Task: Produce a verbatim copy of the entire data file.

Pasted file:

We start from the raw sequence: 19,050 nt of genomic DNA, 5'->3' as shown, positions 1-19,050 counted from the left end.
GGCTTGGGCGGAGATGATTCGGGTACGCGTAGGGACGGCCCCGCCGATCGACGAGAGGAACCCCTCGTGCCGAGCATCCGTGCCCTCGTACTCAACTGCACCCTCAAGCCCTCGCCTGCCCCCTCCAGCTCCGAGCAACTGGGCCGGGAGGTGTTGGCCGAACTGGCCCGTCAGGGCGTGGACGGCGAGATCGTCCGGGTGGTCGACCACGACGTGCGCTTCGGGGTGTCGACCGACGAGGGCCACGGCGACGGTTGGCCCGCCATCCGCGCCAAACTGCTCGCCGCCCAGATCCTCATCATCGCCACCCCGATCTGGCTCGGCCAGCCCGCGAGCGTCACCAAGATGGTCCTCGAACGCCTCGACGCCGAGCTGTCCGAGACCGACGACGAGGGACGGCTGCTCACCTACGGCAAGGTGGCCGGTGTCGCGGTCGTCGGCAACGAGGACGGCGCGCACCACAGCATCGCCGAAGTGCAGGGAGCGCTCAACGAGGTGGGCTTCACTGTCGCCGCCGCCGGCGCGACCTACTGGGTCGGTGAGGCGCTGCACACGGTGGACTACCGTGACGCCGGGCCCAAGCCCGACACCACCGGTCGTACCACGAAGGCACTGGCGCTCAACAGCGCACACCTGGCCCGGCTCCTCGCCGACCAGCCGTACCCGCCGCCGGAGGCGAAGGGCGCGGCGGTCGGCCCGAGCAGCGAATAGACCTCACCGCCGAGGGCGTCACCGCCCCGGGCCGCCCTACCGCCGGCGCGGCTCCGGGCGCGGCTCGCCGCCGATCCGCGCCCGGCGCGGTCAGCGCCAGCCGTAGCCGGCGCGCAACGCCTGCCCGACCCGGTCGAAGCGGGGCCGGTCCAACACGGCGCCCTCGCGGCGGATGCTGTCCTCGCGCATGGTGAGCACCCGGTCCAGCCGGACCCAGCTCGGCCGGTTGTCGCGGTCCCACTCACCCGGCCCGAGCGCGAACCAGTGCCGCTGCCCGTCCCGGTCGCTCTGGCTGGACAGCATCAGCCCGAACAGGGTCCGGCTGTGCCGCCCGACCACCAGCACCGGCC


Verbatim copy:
We start from the raw sequence: 19,050 nt of genomic DNA, 5'->3' as shown, positions 1-19,050 counted from the left end.
GGCTTGGGCGGAGATGATTCGGGTACGCGTAGGGACGGCCCCGCCGATCGACGAGAGGAACCCCTCGTGCCGAGCATCCGTGCCCTCGTACTCAACTGCACCCTCAAGCCCTCGCCTGCCCCCTCCAGCTCCGAGCAACTGGGCCGGGAGGTGTTGGCCGAACTGGCCCGTCAGGGCGTGGACGGCGAGATCGTCCGGGTGGTCGACCACGACGTGCGCTTCGGGGTGTCGACCGACGAGGGCCACGGCGACGGTTGGCCCGCCATCCGCGCCAAACTGCTCGCCGCCCAGATCCTCATCATCGCCACCCCGATCTGGCTCGGCCAGCCCGCGAGCGTCACCAAGATGGTCCTCGAACGCCTCGACGCCGAGCTGTCCGAGACCGACGACGAGGGACGGCTGCTCACCTACGGCAAGGTGGCCGGTGTCGCGGTCGTCGGCAACGAGGACGGCGCGCACCACAGCATCGCCGAAGTGCAGGGAGCGCTCAACGAGGTGGGCTTCACTGTCGCCGCCGCCGGCGCGACCTACTGGGTCGGTGAGGCGCTGCACACGGTGGACTACCGTGACGCCGGGCCCAAGCCCGACACCACCGGTCGTACCACGAAGGCACTGGCGCTCAACAGCGCACACCTGGCCCGGCTCCTCGCCGACCAGCCGTACCCGCCGCCGGAGGCGAAGGGCGCGGCGGTCGGCCCGAGCAGCGAATAGACCTCACCGCCGAGGGCGTCACCGCCCCGGGCCGCCCTACCGCCGGCGCGGCTCCGGGCGCGGCTCGCCGCCGATCCGCGCCCGGCGCGGTCAGCGCCAGCCGTAGCCGGCGCGCAACGCCTGCCCGACCCGGTCGAAGCGGGGCCGGTCCAACACGGCGCCCTCGCGGCGGATGCTGTCCTCGCGCATGGTGAGCACCCGGTCCAGCCGGACCCAGCTCGGCCGGTTGTCGCGGTCCCACTCACCCGGCCCGAGCGCGAACCAGTGCCGCTGCCCGTCCCGGTCGCTCTGGCTGGACAGCATCAGCCCGAACAGGGTCCGGCTGTGCCGCCCGACCACCAGCACCGGCC